How to Design a Bodyweight Chest Workout at Home Without Gear

Whether you’re stuck at your house or apartment without a home gym or out on the road traveling at a hotel without a dedicated workout room, there will be times in your life when you have to make adjustments. You’ll be faced with situations without access to equipment—but if you know what you’re doing, you’ll still be able to target your big muscle groups like your chest almost as effectively as if you were still in the confines of your typical training space.

Men’s Health fitness director Ebenezer Samuel, CSCS has a four-movement workout session that hits every function of the chest, giving you a whole lot more to do when you find yourself without any weights than just aimless sets of pushups (although you will be doing plenty of those, too). You will need a resistance band (check out our top picks if you need one of those)—but at this point, one of these light, versatile fitness tools should be as essential for your home or travel kit as your tooth brush.

Samuel provides not just the exercises for this series—he’s also explaining the principle behind each movement. That way, if you want to switch up the session to make it fit your own preferences, you can make sure to hit the same training aspects for a complete chest day to address every angle of the muscle group.

1. Heavy Chest Exercise

Archer Pushup

4 sets of 10 to 12 reps; 60 to 90 seconds rest between

When training your chest with weights, the first step is usually to stack plates on the barbell or grab heavy dumbbells to load up the muscle group. This might feel like the toughest step to do at home sans gear, but according to Samuel, there are methods you can turn to for similar effect.

His pick: Archer pushups. The difficult maneuver puts all of your weight on one arm at a time, giving you that overload stimulus. Cut down to limited rest time to ratchet up the difficulty, too. “Trust me: It’ll be enough, especially if you’re really working to drive up explosively,” says Samuel.

2. Hit the Upper Chest

Incline Half-Full Pushup

4 sets of 12 to 15 reps; 60 seconds rest between

The name of the game for this home chest training principle is elevation. Typically, you’d want the next movement in your workout to hit the upper chest—and the best way to do that sans weights is to change the angle of your exercise. To make your efforts even more effective, Samuel recommends adding some technique, too.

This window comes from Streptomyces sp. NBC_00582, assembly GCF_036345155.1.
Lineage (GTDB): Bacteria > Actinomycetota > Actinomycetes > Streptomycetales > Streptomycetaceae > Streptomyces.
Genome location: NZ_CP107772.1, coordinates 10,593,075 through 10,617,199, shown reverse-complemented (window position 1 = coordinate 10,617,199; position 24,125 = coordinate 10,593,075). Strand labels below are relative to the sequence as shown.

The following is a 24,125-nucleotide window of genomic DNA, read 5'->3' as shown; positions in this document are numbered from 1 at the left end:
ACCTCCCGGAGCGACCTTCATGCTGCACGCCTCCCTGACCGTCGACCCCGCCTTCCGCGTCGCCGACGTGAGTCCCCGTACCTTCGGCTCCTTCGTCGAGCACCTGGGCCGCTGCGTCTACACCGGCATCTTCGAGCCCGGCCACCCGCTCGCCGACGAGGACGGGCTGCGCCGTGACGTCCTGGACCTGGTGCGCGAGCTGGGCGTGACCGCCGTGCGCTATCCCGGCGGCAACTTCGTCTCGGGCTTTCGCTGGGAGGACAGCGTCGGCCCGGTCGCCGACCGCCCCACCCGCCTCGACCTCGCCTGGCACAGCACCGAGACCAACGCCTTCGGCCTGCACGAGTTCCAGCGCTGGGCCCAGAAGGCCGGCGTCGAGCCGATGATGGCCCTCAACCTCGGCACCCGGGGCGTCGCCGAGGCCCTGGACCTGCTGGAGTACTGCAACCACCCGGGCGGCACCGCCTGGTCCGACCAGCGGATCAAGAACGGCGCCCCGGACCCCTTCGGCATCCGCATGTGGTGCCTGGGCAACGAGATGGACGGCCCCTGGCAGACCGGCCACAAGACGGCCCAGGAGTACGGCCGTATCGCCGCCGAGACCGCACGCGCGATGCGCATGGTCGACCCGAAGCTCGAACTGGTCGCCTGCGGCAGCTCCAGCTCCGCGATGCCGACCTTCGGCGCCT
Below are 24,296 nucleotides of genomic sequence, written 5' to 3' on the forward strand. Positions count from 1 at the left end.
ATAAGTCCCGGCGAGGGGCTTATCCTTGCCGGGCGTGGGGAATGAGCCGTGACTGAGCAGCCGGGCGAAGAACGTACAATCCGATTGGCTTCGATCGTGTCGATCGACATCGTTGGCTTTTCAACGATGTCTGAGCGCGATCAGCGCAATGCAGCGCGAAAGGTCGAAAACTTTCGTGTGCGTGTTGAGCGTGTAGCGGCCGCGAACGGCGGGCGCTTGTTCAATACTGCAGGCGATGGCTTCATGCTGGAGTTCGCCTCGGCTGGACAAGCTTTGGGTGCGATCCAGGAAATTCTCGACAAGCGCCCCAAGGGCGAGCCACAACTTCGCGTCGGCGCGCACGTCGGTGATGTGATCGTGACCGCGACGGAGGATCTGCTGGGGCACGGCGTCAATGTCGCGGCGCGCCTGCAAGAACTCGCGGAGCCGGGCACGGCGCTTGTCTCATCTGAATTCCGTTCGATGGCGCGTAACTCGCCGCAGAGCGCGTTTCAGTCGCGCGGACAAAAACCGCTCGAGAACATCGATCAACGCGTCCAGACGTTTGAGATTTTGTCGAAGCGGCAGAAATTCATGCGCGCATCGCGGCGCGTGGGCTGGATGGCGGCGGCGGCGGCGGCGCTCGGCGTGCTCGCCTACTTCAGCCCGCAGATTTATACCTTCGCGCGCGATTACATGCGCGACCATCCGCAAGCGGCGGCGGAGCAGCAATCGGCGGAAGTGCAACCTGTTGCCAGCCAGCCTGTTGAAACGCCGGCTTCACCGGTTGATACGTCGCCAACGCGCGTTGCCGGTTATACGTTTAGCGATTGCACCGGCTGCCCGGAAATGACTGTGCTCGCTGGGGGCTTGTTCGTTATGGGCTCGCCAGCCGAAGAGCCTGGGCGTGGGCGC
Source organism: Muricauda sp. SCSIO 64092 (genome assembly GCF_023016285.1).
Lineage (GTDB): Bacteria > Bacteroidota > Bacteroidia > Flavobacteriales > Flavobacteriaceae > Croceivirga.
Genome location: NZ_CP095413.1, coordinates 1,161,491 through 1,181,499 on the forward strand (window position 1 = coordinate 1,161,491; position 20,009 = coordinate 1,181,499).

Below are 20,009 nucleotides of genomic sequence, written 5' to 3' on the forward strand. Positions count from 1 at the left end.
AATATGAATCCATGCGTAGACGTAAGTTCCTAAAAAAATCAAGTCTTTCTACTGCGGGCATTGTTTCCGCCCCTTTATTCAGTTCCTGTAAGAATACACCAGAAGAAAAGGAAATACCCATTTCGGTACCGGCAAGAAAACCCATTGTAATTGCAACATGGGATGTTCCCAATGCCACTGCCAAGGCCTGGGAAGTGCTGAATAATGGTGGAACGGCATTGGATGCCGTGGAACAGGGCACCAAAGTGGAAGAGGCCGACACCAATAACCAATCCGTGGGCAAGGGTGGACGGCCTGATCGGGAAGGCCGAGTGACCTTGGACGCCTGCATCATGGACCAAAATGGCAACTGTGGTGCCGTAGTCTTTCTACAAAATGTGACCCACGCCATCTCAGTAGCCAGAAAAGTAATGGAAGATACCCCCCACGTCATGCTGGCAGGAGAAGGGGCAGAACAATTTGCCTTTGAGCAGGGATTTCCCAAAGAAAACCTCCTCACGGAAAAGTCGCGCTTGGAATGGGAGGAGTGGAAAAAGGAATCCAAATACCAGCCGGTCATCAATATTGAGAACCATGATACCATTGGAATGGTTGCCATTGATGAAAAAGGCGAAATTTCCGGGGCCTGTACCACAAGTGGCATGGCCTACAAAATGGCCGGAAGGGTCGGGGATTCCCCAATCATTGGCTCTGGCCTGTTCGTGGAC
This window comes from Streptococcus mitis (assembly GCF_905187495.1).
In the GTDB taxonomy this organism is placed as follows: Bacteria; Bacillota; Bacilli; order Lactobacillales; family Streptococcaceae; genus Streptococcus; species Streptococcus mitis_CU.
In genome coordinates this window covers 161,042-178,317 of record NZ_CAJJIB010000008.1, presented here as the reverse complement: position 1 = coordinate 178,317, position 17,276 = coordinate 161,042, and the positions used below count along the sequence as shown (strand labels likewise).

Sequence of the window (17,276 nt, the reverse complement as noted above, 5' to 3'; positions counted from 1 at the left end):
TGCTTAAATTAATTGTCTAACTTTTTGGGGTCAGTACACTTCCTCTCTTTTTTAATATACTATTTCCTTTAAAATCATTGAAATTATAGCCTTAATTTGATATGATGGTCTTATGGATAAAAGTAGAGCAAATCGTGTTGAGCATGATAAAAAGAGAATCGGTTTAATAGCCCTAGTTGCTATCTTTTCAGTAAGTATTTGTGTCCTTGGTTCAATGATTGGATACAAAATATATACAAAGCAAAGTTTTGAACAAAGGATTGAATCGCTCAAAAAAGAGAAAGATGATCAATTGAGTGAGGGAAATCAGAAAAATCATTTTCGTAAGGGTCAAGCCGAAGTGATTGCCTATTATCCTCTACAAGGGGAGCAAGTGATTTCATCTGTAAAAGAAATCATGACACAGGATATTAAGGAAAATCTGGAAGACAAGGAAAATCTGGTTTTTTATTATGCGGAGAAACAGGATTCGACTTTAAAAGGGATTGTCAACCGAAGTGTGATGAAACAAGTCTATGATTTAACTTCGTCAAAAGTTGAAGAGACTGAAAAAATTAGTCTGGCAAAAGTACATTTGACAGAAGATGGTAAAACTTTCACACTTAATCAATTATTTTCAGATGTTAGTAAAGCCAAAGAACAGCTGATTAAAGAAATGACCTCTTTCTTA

The move is the incline half-full pushup, and to elevate you’ll need a box, bench, or some other sturdy raised platform like a couch or ottoman, if you’re at home. Put your feet up on the platform, get into pushup position, and get ready to blast the upper chest. But the real key is in the half-full rep protocol; instead of just moving up and down, you’ll go down, halfway up, then back down and all the way up to increase your time under tension.

3. Squeeze the Chest

Kneeling Single-Arm Paused Fly

3 sets of 12 to 15 reps per side; no rest

One of the main functions of the chest is addition, or driving your arms to the midline of your torso to squeeze the pecs. Usually, you might grab weights, cables, or even jump on a machine for a fly-type exercise—but for this session, you’ll be using your resistance band.

To do the kneeling single-arm paused fly, tie off your resistance band to a sturdy anchor point. Kneel next to it, grab the band, engage your abs, and squeeze your chest to pull the band in toward your midline. Once you get to that point, Samuel says to hold the band in place and squeeze your chest for two seconds. Pro tip: drive up with your pinky to emphasize the contraction.

4. High Volume

Standard Pushups

100 reps, with as little rest as possible

We said there would be plenty of pushups in this workout. To finish, you’ll pile up the reps to challenge the muscle group with high volume. Fight to keep your form strong throughout—that’s the best way to make sure you’re not wasting your efforts.

You’ll do 100 reps as perfectly and efficiently as possible, with a one-second pause at the bottom of each. Do as many reps as you can to start, then once your form flags, take a quick five-second pause. Keep repeating until you hit 100.

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